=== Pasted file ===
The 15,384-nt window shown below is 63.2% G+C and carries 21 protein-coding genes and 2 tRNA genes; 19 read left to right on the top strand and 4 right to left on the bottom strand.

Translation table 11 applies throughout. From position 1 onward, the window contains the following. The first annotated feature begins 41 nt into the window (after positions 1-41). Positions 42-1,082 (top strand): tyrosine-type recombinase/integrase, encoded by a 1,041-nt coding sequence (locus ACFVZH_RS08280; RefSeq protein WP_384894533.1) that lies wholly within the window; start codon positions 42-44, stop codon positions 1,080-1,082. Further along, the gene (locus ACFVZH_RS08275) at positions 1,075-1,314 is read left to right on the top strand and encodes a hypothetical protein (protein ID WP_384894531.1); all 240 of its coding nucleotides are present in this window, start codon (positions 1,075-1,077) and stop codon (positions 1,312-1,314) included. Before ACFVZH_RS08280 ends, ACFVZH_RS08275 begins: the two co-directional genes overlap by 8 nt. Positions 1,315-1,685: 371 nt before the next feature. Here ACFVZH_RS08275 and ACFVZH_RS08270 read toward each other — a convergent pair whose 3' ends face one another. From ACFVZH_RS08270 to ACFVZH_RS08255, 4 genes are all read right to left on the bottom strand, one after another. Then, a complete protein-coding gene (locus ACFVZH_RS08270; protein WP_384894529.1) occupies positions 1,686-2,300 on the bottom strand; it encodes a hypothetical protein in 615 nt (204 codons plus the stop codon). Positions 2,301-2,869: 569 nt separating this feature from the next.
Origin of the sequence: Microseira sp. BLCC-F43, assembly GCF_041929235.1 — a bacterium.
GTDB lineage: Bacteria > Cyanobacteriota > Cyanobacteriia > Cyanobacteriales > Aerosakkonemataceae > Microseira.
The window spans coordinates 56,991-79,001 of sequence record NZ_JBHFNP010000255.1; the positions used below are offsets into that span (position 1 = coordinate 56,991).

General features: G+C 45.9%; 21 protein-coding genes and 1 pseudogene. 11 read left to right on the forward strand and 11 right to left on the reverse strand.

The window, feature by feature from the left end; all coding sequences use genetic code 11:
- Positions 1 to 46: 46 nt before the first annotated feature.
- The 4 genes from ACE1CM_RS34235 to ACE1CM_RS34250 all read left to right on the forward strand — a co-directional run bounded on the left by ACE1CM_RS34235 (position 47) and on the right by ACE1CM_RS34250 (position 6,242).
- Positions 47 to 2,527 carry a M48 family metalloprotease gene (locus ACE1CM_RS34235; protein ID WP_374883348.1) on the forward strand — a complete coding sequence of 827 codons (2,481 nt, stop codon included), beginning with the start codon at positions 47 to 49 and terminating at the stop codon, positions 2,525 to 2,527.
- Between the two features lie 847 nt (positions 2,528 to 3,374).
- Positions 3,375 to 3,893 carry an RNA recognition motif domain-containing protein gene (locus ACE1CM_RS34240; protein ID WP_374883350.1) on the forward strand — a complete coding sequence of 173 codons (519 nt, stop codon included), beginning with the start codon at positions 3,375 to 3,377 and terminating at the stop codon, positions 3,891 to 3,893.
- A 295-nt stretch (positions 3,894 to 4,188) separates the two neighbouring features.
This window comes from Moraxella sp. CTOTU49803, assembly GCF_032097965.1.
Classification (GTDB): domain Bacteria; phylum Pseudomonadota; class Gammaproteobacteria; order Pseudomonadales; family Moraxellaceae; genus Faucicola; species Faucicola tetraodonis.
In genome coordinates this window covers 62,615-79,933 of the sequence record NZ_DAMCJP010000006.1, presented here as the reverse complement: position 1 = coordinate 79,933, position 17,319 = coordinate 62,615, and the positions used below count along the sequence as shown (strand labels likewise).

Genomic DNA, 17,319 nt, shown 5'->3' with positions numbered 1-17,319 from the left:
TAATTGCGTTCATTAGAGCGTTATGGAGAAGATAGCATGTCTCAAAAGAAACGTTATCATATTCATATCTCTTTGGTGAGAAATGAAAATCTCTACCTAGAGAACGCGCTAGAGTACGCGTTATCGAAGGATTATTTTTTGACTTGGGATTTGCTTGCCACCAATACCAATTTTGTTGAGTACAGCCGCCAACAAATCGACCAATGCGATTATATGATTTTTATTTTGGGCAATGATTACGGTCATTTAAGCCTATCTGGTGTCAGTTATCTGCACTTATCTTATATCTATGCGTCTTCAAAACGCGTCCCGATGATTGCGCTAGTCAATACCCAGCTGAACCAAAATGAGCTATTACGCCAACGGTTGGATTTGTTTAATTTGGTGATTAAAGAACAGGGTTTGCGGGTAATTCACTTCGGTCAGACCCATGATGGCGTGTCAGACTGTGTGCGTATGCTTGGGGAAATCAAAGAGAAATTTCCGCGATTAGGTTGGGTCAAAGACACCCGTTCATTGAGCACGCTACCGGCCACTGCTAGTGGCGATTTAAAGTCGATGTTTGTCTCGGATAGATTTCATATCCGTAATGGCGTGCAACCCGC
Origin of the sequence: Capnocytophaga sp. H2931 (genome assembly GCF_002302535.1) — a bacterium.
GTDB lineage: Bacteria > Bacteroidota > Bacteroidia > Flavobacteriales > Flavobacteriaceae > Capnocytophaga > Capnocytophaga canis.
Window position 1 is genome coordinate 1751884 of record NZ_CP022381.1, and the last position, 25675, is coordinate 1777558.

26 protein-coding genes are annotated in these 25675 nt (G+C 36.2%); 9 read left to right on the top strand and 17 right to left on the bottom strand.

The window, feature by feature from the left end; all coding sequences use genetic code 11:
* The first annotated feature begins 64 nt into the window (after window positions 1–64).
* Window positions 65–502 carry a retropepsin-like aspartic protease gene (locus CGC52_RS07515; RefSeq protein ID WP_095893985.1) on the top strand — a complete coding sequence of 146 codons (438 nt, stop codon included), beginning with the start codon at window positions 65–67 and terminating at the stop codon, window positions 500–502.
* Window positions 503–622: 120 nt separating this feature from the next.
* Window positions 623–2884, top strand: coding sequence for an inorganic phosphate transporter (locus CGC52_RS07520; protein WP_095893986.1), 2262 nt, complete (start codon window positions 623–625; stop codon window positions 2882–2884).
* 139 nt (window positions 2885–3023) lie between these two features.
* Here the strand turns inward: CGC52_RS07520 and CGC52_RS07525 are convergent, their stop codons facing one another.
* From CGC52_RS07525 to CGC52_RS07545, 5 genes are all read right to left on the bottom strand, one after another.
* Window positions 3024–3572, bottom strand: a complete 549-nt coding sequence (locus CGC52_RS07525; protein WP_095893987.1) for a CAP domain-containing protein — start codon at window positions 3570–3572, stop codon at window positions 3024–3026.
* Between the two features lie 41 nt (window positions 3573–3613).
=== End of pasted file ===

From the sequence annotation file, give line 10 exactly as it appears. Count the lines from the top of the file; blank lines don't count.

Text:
- Positions 47 to 2,527 carry a M48 family metalloprotease gene (locus ACE1CM_RS34235; protein ID WP_374883348.1) on the forward strand — a complete coding sequence of 827 codons (2,481 nt, stop codon included), beginning with the start codon at positions 47 to 49 and terminating at the stop codon, positions 2,525 to 2,527.